Vikings players ended a six-week vacation Thursday by reporting for work. In the short walk from a players-only parking lot to the Mankato dorms, they heard from an assortment of fans, media and ushers before officially punching the time card.

After move-in, physicals and conditioning tests, a longer trek awaited them across campus, where Mike Zimmer led a team meeting on the eve of his third training camp as Vikings head coach.

A to-do list was unraveled for a defense that allowed the fifth-fewest points per game last season. Standards are high.

"We've got to get better at playing the run," Zimmer said Thursday. "We've got to create more turnovers. The quarterback rating against us has been too high. So, we have to do a better job at contesting balls and ball disruption."

Zimmer has spearheaded an overhaul of the 32nd-ranked Vikings defense he inherited just 30 months ago. And the longtime defensive coordinator still intends on calling plays, which makes him one of a few NFL head coaches to do so.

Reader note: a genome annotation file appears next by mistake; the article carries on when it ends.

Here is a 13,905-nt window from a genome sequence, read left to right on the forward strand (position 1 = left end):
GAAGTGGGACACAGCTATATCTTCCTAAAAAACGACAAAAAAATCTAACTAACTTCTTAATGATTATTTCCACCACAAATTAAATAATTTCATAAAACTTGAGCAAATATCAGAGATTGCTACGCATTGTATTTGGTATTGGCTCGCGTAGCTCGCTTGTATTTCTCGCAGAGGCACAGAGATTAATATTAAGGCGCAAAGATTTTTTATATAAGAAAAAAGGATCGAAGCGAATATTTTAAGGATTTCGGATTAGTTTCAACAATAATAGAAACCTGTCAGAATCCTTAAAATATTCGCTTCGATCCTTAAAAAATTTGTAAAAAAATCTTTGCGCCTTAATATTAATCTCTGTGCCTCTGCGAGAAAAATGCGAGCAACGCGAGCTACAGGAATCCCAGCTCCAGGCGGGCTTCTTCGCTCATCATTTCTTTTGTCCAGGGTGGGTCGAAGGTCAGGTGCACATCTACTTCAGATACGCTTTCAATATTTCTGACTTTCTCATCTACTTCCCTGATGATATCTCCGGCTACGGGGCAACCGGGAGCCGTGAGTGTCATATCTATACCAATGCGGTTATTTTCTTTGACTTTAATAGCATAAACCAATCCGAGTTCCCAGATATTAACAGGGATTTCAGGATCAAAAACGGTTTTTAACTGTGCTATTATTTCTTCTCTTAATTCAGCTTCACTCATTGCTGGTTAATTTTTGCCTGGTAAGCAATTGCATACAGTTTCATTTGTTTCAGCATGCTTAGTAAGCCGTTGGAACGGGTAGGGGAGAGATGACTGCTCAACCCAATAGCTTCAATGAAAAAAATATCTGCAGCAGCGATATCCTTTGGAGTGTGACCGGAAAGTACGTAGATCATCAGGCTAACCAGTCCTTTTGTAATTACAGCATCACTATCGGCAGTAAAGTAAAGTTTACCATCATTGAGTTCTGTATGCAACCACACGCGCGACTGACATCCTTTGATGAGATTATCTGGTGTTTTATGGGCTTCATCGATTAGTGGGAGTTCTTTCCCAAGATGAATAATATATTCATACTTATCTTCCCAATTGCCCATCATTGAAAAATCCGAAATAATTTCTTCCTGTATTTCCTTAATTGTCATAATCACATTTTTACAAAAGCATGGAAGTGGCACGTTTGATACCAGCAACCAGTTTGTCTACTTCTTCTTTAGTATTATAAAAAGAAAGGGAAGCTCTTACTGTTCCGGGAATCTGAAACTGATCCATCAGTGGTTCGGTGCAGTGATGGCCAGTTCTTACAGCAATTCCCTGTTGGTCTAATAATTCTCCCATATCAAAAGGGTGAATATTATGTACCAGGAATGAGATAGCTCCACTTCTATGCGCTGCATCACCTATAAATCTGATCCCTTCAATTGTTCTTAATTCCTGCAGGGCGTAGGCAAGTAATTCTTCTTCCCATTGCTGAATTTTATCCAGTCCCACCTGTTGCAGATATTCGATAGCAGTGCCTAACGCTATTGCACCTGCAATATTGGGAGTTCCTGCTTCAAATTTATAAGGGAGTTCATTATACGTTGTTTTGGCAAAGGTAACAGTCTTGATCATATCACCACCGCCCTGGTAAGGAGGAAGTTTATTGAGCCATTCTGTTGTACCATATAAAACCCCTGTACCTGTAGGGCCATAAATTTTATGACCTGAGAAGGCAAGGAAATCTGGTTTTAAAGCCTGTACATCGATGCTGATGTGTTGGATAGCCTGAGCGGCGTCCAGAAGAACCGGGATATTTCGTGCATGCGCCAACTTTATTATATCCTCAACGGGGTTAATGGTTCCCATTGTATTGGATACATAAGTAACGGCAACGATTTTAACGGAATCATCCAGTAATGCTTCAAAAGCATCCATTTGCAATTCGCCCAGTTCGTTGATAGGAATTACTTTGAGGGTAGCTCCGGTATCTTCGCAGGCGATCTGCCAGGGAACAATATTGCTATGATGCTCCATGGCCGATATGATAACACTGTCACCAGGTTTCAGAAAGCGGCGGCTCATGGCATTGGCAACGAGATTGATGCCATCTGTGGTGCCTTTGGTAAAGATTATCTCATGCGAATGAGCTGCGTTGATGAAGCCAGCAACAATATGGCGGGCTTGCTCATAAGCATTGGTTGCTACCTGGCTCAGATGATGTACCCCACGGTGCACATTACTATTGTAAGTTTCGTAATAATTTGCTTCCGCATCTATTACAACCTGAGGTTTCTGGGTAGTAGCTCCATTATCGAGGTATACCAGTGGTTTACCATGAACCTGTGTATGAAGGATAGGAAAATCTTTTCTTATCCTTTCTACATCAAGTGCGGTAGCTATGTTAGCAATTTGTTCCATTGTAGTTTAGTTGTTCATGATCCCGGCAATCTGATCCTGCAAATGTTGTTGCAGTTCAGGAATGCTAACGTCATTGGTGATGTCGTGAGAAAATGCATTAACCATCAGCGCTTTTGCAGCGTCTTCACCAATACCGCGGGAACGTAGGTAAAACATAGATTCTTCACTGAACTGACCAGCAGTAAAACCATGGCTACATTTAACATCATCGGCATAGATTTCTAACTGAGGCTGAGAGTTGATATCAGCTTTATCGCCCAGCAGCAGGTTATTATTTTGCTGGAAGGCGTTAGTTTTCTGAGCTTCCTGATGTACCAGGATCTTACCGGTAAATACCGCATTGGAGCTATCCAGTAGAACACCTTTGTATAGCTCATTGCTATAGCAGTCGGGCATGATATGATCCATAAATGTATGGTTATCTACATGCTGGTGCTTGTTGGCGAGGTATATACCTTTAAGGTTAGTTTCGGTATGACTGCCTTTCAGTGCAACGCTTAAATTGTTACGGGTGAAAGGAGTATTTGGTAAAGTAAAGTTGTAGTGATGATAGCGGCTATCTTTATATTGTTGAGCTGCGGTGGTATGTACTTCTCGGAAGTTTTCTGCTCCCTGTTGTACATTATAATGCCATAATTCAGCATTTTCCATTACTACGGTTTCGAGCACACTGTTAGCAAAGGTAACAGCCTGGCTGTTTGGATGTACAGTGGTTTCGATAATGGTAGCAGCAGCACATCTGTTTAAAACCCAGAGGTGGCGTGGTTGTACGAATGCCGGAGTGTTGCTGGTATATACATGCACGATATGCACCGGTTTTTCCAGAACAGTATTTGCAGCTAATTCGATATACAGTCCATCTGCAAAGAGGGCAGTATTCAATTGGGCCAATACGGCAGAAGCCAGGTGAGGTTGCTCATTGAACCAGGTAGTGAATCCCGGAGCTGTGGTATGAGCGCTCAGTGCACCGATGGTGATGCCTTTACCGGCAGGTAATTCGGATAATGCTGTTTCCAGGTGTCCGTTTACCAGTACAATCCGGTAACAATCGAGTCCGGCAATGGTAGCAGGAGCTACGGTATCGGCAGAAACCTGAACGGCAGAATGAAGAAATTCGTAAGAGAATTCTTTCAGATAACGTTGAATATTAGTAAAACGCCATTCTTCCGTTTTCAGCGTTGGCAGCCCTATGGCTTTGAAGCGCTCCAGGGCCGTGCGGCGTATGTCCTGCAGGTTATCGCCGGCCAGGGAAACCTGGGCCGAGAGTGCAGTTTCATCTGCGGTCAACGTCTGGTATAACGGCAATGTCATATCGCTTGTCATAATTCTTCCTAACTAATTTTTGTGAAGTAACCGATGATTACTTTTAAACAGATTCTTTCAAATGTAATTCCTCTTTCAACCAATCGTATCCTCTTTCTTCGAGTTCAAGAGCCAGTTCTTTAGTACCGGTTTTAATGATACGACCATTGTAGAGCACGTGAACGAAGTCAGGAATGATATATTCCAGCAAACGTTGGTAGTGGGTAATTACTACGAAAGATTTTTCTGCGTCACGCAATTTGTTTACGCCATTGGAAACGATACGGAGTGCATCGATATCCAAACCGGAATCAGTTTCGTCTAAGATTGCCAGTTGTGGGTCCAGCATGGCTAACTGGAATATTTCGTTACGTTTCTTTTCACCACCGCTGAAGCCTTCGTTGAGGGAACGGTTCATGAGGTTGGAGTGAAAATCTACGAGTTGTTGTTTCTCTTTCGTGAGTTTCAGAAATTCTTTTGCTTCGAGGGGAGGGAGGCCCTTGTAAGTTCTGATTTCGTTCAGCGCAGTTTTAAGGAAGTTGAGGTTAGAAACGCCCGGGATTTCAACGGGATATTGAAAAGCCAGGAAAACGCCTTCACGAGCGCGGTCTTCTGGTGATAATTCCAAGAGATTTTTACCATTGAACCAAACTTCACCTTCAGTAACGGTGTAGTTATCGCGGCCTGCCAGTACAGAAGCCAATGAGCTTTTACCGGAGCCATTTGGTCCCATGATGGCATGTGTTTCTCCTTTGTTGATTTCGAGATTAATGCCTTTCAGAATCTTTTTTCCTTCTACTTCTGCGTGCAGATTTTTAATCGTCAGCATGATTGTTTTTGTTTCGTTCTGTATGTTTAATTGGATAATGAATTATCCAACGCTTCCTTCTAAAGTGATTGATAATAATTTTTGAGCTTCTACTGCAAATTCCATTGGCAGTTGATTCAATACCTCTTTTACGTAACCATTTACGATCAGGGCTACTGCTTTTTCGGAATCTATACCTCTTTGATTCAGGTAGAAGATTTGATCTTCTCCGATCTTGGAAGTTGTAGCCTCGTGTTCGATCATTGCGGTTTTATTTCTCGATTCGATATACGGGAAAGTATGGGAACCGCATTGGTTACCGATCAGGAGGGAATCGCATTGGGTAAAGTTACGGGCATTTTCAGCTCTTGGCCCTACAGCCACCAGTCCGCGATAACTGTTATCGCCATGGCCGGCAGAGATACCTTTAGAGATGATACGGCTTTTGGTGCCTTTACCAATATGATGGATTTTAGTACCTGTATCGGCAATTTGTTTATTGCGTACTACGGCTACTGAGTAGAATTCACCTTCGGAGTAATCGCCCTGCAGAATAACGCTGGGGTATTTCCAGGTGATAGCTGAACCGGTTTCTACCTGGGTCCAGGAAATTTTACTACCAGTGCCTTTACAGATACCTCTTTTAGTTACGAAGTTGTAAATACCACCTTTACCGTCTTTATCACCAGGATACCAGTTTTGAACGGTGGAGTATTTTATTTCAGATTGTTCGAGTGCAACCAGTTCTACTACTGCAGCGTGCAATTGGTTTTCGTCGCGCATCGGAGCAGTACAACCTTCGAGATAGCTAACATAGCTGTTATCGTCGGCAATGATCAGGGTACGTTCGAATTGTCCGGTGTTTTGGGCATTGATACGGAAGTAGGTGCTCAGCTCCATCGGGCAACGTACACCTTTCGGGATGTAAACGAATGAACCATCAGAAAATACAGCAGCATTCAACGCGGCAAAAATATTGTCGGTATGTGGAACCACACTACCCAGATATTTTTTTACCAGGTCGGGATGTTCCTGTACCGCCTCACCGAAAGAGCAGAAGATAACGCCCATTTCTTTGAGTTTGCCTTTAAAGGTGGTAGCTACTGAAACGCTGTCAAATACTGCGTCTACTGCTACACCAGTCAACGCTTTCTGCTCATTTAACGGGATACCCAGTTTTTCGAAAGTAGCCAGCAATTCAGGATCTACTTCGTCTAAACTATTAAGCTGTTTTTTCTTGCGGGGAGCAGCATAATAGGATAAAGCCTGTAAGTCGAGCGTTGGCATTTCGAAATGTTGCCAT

Though as the defense takes shape, Zimmer has turned his attention to where it's needed most — the offense. He decided to make a change at offensive line coach in January. Zimmer filled two vacancies on his staff with former head coaches, Tony Sparano and Pat Shurmur, to add different approaches and ideas.

His personal assessment this offseason included reviews of every Adrian Peterson run from 2015 out of various personnel groups to examine what was effective and what wasn't.

"I'm never going to get too far away from the defense," Zimmer said. "But I did spend a fair amount of time this offseason — this summer — looking at a lot of offensive cutups. And some of the things I see, just a different set of eyes and talking to the coaches about these things."

Multiple paths were taken to improve the offense, including assistant coaching moves as well as top resources in the draft and free agency. Knowing third-year quarterback Teddy Bridgewater was under duress as much as anyone last season should only further Zimmer's pragmatism, which held steadfast even as the team announced his own contract extension before camp.

"The expectation level is much higher," Zimmer said. "I get that, but the expectation isn't any higher for me than what it was the first year, second year or what it is this year. I think this team understands hard work. I think they understand the things we have to do to get there. And there are so many good teams in this league. People are saying we're not even in the top half of the NFC."

You're still hearing doubters?

"Oh yes, lots," Zimmer said. "I have and I'll mention it [Thursday night] in the meeting."